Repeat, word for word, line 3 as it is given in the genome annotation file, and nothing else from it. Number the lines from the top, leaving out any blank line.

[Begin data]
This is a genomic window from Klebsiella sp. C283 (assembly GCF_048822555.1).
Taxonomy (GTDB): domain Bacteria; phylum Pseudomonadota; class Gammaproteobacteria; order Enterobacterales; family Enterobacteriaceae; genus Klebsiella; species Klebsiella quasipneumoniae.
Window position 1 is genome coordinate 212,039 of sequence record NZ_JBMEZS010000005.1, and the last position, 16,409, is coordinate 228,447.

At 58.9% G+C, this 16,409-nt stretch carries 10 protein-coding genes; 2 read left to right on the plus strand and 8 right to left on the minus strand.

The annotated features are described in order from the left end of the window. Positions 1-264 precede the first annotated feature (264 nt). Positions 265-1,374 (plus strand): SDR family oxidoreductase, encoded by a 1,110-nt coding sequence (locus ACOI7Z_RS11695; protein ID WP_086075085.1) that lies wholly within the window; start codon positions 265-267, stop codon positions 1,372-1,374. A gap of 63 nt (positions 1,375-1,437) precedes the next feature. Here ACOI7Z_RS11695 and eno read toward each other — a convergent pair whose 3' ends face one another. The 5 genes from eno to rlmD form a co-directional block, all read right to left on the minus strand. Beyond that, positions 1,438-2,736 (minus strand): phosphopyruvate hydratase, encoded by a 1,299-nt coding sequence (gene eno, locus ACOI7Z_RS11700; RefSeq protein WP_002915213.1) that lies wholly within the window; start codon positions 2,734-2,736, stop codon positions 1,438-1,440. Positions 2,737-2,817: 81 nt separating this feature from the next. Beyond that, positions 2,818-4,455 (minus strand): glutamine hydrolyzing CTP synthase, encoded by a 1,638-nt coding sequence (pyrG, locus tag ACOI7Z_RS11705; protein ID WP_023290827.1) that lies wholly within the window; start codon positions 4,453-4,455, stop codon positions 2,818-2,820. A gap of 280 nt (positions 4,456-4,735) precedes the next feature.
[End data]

Window position 1 is genome coordinate 212,039 of sequence record NZ_JBMEZS010000005.1, and the last position, 16,409, is coordinate 228,447.